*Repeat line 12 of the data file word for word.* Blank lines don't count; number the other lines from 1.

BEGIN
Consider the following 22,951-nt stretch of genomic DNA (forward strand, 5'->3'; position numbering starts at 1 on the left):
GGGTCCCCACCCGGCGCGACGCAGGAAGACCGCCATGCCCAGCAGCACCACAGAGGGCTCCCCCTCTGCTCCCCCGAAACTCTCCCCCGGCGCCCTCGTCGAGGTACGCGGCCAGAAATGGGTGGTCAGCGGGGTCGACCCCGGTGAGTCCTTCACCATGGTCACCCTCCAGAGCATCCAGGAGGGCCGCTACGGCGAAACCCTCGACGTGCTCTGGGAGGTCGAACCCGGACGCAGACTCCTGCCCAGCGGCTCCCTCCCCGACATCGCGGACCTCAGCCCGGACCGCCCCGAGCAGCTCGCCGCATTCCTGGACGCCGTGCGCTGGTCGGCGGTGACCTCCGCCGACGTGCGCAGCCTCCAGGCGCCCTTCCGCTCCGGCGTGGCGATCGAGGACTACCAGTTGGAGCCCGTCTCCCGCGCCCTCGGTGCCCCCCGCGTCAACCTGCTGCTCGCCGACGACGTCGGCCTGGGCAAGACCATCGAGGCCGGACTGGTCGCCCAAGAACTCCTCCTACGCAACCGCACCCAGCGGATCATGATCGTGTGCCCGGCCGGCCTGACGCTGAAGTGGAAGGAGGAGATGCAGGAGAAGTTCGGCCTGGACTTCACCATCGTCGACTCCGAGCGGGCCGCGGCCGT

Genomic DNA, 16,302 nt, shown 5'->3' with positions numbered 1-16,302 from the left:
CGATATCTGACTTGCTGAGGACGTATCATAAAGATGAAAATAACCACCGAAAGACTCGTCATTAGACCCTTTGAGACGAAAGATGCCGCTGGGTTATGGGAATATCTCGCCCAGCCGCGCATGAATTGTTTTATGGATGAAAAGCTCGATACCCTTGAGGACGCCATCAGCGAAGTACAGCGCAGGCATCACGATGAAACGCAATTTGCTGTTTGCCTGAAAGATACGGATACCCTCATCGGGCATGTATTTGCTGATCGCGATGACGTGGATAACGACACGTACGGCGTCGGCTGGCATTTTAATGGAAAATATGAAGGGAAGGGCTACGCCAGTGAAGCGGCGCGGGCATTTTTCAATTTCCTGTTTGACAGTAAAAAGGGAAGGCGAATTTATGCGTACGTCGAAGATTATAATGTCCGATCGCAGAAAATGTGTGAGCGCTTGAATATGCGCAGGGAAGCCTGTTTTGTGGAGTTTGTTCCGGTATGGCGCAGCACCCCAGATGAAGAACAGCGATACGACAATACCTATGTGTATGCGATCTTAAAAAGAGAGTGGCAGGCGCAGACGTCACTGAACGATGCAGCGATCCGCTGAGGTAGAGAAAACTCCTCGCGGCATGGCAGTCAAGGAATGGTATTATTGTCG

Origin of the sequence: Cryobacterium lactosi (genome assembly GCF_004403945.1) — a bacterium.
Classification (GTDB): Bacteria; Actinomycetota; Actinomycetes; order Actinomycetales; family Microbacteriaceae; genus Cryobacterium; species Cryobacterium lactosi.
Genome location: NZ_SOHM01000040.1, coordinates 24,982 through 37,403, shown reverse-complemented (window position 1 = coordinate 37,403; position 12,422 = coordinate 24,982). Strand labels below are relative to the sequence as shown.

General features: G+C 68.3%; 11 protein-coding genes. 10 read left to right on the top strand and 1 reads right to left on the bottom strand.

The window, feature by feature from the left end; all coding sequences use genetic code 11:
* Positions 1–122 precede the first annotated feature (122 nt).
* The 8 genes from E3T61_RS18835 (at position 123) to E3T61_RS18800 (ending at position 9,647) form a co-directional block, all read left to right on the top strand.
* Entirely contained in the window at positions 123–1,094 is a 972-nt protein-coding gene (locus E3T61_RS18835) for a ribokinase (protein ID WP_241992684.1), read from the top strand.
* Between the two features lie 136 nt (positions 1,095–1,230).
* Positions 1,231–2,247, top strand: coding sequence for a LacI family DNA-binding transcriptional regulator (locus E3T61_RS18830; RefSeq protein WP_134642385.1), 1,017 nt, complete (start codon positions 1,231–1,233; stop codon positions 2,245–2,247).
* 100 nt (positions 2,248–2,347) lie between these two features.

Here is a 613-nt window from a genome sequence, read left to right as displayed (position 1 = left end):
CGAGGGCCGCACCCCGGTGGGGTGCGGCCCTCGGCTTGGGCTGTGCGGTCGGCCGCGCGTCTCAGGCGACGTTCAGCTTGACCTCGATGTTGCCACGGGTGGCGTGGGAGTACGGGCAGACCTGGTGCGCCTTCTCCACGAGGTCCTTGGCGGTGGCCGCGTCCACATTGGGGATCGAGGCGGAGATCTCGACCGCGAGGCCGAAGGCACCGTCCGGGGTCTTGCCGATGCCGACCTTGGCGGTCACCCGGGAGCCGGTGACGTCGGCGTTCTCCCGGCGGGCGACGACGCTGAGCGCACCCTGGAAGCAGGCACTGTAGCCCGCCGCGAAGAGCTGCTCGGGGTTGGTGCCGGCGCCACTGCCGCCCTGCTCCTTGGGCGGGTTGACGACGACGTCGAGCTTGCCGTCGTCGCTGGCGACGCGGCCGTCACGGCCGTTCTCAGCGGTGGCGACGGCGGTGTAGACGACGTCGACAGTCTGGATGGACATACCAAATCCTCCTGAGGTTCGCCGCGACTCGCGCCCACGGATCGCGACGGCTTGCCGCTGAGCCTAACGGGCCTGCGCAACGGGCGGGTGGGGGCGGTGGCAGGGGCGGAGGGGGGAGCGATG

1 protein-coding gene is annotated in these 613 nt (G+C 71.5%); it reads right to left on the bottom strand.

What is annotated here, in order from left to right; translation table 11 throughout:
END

* Entirely contained in the window at positions 123–1,094 is a 972-nt protein-coding gene (locus E3T61_RS18835) for a ribokinase (protein ID WP_241992684.1), read from the top strand.